I say it with a sad sense of the disparity between us. I am not included within the pale of glorious anniversary! Your high independence only reveals the immeasurable distance between us. The blessings in which you, this day, rejoice, are not enjoyed in common. The rich inheritance of justice, liberty, prosperity and independence, bequeathed by your fathers, is shared by you, not by me. The sunlight that brought light and healing to you, has brought stripes and death to me. This Fourth July is yours, not mine. You may rejoice, I must mourn.
—Frederick Douglass, “What to the Slave Is the Fourth of July?” (July 5, 1852)
The Fourth of July inspires both celebration and reflection. Thomas Jefferson in the Declaration of Independence proclaimed “life, liberty, and the pursuit of happiness” as inalienable rights—yet, this founding father’s claim that “all men are created equal” fell woefully short for those African Americans in bondage and those who were marginally free. Their battles for freedom required sustained, and often costly, efforts. For many of their descendants, this righteous struggle remains a self-evident truth.
Frederick Douglass, who was born into slavery but became one of the nation’s great abolitionists, well understood this and expressed it in one of his best-known orations, an address to the Rochester Ladies’ Anti-slavery Society at Corinthian Hall in Rochester, NY, on July 5, 1852. The full text of “What to the Slave Is the Fourth of July?” runs to over 10,000 words and takes over an hour to deliver. Douglass made the address more than 10 years before President Abraham Lincoln issued the Emancipation Proclamation, in 1863, and more than 13 years prior to the adoption of the Thirteenth Amendment, in December 1865, which formally abolished slavery across the United States.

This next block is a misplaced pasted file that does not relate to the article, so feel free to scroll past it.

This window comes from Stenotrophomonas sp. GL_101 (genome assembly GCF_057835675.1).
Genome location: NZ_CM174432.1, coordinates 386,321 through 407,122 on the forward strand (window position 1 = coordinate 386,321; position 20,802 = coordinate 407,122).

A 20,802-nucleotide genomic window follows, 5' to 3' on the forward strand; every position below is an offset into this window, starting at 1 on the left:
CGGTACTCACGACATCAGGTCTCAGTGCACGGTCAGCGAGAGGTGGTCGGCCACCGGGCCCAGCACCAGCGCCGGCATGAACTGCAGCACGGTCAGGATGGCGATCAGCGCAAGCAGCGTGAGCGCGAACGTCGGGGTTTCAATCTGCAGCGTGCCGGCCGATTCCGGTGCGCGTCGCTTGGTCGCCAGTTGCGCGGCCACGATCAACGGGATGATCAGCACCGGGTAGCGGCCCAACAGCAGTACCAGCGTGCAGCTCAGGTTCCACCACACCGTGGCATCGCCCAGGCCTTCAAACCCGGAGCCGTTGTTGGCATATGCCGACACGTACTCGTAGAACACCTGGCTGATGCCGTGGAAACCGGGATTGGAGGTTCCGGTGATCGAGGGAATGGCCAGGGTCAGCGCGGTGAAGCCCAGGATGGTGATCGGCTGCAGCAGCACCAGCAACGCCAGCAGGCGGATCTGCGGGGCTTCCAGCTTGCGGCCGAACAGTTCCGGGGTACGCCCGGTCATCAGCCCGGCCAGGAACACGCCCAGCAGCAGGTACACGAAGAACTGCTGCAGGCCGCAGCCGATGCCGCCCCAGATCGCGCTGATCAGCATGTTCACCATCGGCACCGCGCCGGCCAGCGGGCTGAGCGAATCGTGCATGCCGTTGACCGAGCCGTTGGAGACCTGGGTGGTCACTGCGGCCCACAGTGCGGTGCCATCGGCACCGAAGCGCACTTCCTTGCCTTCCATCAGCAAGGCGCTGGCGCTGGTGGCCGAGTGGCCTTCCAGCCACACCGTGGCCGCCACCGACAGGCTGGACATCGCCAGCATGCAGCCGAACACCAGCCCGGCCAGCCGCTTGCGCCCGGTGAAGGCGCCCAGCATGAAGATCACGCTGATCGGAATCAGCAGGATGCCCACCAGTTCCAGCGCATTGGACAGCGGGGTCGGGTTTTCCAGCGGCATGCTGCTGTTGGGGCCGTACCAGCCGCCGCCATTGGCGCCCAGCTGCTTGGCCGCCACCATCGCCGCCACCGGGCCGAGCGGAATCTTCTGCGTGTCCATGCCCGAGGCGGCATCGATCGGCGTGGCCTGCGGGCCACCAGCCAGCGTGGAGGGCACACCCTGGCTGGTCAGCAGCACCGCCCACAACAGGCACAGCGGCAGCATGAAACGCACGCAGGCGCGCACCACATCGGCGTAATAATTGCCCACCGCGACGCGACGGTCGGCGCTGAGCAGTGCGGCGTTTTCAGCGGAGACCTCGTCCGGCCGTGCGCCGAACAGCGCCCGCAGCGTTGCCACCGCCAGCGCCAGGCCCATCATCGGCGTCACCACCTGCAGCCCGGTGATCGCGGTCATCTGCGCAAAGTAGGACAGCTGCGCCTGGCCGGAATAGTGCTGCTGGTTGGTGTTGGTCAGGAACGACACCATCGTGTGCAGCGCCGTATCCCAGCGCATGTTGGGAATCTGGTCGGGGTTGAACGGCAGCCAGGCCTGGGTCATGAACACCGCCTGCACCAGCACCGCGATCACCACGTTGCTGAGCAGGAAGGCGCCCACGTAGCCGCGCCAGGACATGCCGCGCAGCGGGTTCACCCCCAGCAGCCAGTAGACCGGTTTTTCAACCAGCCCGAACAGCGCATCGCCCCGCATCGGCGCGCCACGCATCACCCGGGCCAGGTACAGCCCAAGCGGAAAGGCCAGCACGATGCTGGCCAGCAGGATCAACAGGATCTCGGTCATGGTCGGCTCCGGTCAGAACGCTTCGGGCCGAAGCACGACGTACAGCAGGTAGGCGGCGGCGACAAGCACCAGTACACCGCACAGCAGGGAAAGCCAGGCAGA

“The rich inheritance of justice, liberty, prosperity and independence," he said, "bequeathed by your fathers, is shared by you, not by me. The sunlight that brought light and healing to you, has brought stripes and death to me. This Fourth of July is yours, not mine. You may rejoice, I must mourn."
Still for many African Americans, the Fourth of July, along with Juneteenth, remains a moment to salute Black liberation and an independent spirit that has persevered over the centuries.
To mark Independence Day this year, which falls at a time of national debate in the wake of the murder of George Floyd and the Black Lives Matter protests across the country, the Schomburg Center for Research in Black Culture has curated a virtual exhibition that focuses on the abolitionists and activists who fought diligently to ensure that the new nation’s proclamations of freedom would not exclude Black people indefinitely. Their essays, speeches, political organizing, fugitive flights, and rebellions in the face of what Frederick Douglass labeled “the gross injustice and cruelty” of enslavement secure their place as founding fathers and mothers of freedom. Drawing on the Schomburg Center’s vast holdings, this exhibition honors their bold strategies to secure Black liberation and true equality for all on this Independence Day.
The full text of “What to the Slave is the Fourth of July?” can be found in The Portable Frederick Douglass, edited by John Stauffer and Henry Louis Gates, Jr., which is available on the Library’s free e-reader app, SimplyE.